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Sunday
Apr282013

WHAT HAPPENED TO MY EMPTY NEST? - What to Do When Your Grown Children Move Back In 

With graduation coming right around the corner and the economy still lagging behind, many new graduates will be coming home—to stay—at least for a while. And that’s not all. Many older independent adult children who have been laid off or have had difficulty launching their careers find themselves reluctantly knocking on their parents door, needing a place to live until they find a way to get back on their feet and make their own way.

While some parents may welcome the return of their adult children, going from dependent teenagers to independent adult roommates may not be as easy as it seems. Many single parents and couples find it challenging to lose their sense of freedom and privacy just at a time when the have come to embrace and enjoy their “empty nest.”  There are many challenges parents face when their adult children return home. These include

 

  • Losing their privacy
  • Relating to their children as adults and not regressing to treating them as adolescents or children
  • Creating and maintaining boundaries and limits
  • Deciding how to handle household expenses and chores
  • Determining rules of conduct
  • When is enough – enough – how long can your children stay?

As families struggle with these issues more and more, it becomes imperative for families to discuss and determine how to address these issues BEFORE their adult children move in. I don’t recommend that you “wing it.”  There are too many important things to discuss and determine before your kid takes occupancy. Once your son or daughter moves is, creating and enforcing agreements gets harder. I suggest you start out with a clear agreement on such things as

  • Friends, girlfriends, boyfriends, and over-night visits
  • Coming and going at all hours, day and night
  • Household chores and responsibilities
  • Paying rent or some other in-kind contribution
  • Limitations on their welcome
  • Any other requirements for their stay—such as looking for work or going to school, helping with the family business, taking care of grandparents, etc.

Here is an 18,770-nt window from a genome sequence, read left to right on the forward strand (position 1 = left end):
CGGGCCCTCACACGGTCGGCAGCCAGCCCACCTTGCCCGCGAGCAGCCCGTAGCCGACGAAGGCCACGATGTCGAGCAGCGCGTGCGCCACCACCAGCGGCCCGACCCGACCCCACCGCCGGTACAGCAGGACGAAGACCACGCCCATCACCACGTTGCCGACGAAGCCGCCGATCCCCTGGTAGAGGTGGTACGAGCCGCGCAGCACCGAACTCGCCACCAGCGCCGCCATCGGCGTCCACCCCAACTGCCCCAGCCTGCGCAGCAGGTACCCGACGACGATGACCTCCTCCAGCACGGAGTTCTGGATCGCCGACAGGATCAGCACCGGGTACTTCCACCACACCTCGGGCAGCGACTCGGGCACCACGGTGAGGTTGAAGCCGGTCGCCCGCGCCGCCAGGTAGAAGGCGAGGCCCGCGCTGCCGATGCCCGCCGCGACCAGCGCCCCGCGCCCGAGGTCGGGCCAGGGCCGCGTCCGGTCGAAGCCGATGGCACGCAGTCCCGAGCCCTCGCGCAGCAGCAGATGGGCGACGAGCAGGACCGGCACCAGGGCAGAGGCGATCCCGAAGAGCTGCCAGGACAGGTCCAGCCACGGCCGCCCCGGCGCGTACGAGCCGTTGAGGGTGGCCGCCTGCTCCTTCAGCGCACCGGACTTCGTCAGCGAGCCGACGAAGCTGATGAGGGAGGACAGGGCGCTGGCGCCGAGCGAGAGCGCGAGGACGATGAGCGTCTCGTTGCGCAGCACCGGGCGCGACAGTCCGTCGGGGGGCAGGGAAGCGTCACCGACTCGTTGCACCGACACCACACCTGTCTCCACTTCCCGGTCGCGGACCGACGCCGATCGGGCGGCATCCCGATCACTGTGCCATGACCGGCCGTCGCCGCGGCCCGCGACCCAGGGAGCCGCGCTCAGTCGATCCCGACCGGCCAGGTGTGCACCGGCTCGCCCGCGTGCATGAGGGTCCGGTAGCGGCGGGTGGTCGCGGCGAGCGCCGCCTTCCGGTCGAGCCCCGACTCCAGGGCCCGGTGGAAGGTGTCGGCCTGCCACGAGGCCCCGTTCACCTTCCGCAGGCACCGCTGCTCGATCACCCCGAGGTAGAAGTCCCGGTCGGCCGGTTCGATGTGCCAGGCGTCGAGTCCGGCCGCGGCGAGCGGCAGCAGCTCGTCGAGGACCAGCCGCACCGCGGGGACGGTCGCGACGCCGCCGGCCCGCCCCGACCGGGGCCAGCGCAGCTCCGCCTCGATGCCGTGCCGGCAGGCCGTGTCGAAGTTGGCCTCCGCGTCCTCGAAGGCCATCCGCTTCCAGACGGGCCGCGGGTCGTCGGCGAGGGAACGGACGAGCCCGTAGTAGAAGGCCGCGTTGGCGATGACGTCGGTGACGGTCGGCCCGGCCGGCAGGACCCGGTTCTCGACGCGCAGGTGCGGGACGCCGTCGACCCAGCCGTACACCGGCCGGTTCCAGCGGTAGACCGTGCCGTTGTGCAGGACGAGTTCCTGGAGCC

• What they can and cannot expect from you, such as laundry, cooking, cleaning, help with bills, help with transportation, rights to privacy, etc.

Establishing ground rules at the beginning of their stay will save a lot of frustration, resentment and possible conflict down the line. It just may very well save the relationship—your relationship with your children is priceless. Supporting one another through tough times is what family is for. So whether you are excited to have your children back home or rolling your eyes at the very thought of their return, take the time to do this right. Then take advantage of this time to reconnect and get to know your adult children for the people they have grown into. When communication remains open and family members respect one another, this can be a wonderful time to spend with your adult children. And remember, your nest will be empty again one day.

If you or someone you know is struggling with creating a strong and intimate relationship, please reach out and contact me. I am here to provide personalized guidance and coaching. And if you want to start right now, go and purchase The Pathway to Love at-home program. You don’t need to wait. You can begin the process today. Take advantage of the opportunity receive the support and guidance you deserve. 

As always, I’m here to support you in creating a transformational life and strong and powerful relationships. 

Be well,

Julie

Julie Orlov, psychotherapist, speaker, and author of The Pathway to Love: Create Intimacy and Transform Your Relationships through Self-Discovery

Retrieve Your FREE Relationship Assessment Quiz and see if YOUR Relationship is on track at www.julieorlov.com/quiz

Create Relationships in Your Life That Work — learn more at www.julieorlov.com 

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